Elliott Abrams, Militant Zionist, Chosen for NSC Post

By Neff, Donald | Washington Report on Middle East Affairs, January/February 2003 | Go to article overview

Elliott Abrams, Militant Zionist, Chosen for NSC Post


Neff, Donald, Washington Report on Middle East Affairs


PRESIDENT GEORGE W. BUSH has appointed a militant Zionist, who once pleaded guilty of lying to Congress, to the important position of overseeing White House policy on the Arab-Israeli conflict. National Security Adviser Dr. Condoleezza Rice announced on Dec. 2 the appointment of Elliott Abrams as special assistant to the president and senior director for Near East and North African Affairs, includingArab/Israel relations and U.S. efforts to promote peace and security in the region.

Abrams, 54, was a major figure in the plot known as the Iran-Contra affair. As the assistant secretary of state for inter-American affairs during the 1980s under President Ronald Reagan, Abrams helped arm the Nicaraguan rebels despite a congressional prohibition. The scheme involved encouraging Israel to sell U.S.-made weapons to Iran, which in turn secretly sent weapons to the Latin American rebels. Abrams pleaded guilty in 1991 to withholding information when he testified before Congress about the secret American supply network for the Contras. Former President George Bush pardoned Abrams in December 1992, near the end of his presidency.

In the words of The New York Times Abrams is "a passionate advocate of Israel." Some of his family members live in Israel, and his wife, Rachel, is the daughter of Midge Decter and stepdaughter of Commentary editor-at-large N. …

The rest of this article is only available to active members of Questia

Already a member? Log in now.

Notes for this article

Add a new note
If you are trying to select text to create highlights or citations, remember that you must now click or tap on the first word, and then click or tap on the last word.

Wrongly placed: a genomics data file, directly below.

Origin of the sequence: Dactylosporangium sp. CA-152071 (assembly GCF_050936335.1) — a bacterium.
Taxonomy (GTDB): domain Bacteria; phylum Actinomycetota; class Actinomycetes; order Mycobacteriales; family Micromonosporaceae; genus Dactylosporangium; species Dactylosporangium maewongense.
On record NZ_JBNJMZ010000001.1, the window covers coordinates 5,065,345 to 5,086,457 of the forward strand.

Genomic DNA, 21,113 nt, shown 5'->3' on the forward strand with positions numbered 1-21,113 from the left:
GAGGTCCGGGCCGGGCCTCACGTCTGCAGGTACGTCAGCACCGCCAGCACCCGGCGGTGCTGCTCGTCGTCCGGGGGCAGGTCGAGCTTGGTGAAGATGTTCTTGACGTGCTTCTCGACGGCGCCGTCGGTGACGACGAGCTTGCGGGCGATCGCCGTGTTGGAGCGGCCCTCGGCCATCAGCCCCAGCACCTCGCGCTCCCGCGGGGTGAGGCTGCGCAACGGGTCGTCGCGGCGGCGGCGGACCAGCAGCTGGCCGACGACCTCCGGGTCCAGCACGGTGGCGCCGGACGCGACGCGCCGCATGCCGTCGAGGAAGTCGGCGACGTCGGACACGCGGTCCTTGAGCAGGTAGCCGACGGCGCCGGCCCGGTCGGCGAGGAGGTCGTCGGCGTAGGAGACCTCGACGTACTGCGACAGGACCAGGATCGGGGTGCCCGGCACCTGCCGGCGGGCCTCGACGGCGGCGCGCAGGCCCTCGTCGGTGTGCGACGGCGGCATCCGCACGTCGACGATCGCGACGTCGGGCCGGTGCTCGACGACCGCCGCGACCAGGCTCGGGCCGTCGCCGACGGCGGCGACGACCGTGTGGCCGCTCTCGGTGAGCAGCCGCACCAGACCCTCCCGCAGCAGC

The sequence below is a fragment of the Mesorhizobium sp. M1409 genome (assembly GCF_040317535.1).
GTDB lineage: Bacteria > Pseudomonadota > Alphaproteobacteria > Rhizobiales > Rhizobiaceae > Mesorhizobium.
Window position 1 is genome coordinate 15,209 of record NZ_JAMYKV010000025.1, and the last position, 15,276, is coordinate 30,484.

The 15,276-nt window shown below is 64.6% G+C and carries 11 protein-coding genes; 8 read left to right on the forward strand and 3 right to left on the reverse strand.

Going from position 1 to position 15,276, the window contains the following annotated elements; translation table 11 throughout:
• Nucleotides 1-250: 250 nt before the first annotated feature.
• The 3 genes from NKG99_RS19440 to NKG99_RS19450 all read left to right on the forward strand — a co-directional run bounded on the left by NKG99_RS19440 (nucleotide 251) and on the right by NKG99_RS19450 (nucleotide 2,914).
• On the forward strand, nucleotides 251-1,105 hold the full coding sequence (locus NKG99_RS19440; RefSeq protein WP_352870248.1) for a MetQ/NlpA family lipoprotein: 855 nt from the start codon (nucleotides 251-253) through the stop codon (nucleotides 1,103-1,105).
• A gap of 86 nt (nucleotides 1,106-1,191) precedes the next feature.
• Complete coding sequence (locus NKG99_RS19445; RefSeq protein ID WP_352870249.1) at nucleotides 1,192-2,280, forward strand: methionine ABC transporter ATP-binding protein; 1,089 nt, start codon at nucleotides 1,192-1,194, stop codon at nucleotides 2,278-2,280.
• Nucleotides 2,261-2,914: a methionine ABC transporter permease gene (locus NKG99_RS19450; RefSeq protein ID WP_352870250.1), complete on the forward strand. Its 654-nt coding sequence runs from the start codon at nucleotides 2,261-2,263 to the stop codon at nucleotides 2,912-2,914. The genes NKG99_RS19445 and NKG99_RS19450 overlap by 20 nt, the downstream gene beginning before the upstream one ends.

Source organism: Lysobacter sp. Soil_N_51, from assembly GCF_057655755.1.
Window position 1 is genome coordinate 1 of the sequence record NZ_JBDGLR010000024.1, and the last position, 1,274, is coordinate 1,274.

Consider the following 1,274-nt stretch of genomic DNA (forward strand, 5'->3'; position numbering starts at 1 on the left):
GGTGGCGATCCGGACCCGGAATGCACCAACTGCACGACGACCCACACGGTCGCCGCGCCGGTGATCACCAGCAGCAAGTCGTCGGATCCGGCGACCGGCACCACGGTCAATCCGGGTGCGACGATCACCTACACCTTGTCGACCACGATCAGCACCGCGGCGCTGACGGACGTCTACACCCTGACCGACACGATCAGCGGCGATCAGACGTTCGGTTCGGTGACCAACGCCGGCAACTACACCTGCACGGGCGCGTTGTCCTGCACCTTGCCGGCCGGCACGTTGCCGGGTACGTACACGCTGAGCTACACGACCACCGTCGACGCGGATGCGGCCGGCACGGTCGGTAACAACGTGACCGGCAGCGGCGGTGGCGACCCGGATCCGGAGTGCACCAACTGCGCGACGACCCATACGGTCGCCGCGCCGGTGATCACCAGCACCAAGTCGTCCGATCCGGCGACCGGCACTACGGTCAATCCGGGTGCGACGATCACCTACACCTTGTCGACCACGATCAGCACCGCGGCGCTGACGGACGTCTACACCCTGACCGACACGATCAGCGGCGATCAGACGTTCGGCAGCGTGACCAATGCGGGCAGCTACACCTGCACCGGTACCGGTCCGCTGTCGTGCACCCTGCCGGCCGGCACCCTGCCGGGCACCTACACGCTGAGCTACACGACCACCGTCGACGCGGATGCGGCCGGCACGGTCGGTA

One moment ...
Default project is now your active project.
Project items

Items saved from this article

This article has been saved
Highlights (0)
Some of your highlights are legacy items.

Highlights saved before July 30, 2012 will not be displayed on their respective source pages.

You can easily re-create the highlights by opening the book page or article, selecting the text, and clicking “Highlight.”

Citations (0)
Some of your citations are legacy items.

Any citation created before July 30, 2012 will labeled as a “Cited page.” New citations will be saved as cited passages, pages or articles.

We also added the ability to view new citations from your projects or the book or article where you created them.

Notes (0)
Bookmarks (0)

You have no saved items from this article

Project items include:
  • Saved book/article
  • Highlights
  • Quotes/citations
  • Notes
  • Bookmarks
Notes
Cite this article

Cited article

Style
Citations are available only to our active members.
Buy instant access to cite pages or passages in MLA, APA and Chicago citation styles.

(Einhorn, 1992, p. 25)

(Einhorn 25)

1. Lois J. Einhorn, Abraham Lincoln, the Orator: Penetrating the Lincoln Legend (Westport, CT: Greenwood Press, 1992), 25, http://www.questia.com/read/27419298.

Cited article

Elliott Abrams, Militant Zionist, Chosen for NSC Post
Settings

Settings

Typeface
Text size Smaller Larger Reset View mode
Search within

Search within this article

Look up

Look up a word

  • Dictionary
  • Thesaurus
Please submit a word or phrase above.
Print this page

Print this page

Why can't I print more than one page at a time?

Help
Full screen

matching results for page

    Questia reader help

    How to highlight and cite specific passages

    1. Click or tap the first word you want to select.
    2. Click or tap the last word you want to select, and you’ll see everything in between get selected.
    3. You’ll then get a menu of options like creating a highlight or a citation from that passage of text.

    OK, got it!

    Cited passage

    Style
    Citations are available only to our active members.
    Buy instant access to cite pages or passages in MLA, APA and Chicago citation styles.

    "Portraying himself as an honest, ordinary person helped Lincoln identify with his audiences." (Einhorn, 1992, p. 25).

    "Portraying himself as an honest, ordinary person helped Lincoln identify with his audiences." (Einhorn 25)

    "Portraying himself as an honest, ordinary person helped Lincoln identify with his audiences."1

    1. Lois J. Einhorn, Abraham Lincoln, the Orator: Penetrating the Lincoln Legend (Westport, CT: Greenwood Press, 1992), 25, http://www.questia.com/read/27419298.

    Cited passage

    Thanks for trying Questia!

    Please continue trying out our research tools, but please note, full functionality is available only to our active members.

    Your work will be lost once you leave this Web page.

    Buy instant access to save your work.

    Already a member? Log in now.

    Oops!

    An unknown error has occurred. Please click the button below to reload the page. If the problem persists, please try again in a little while.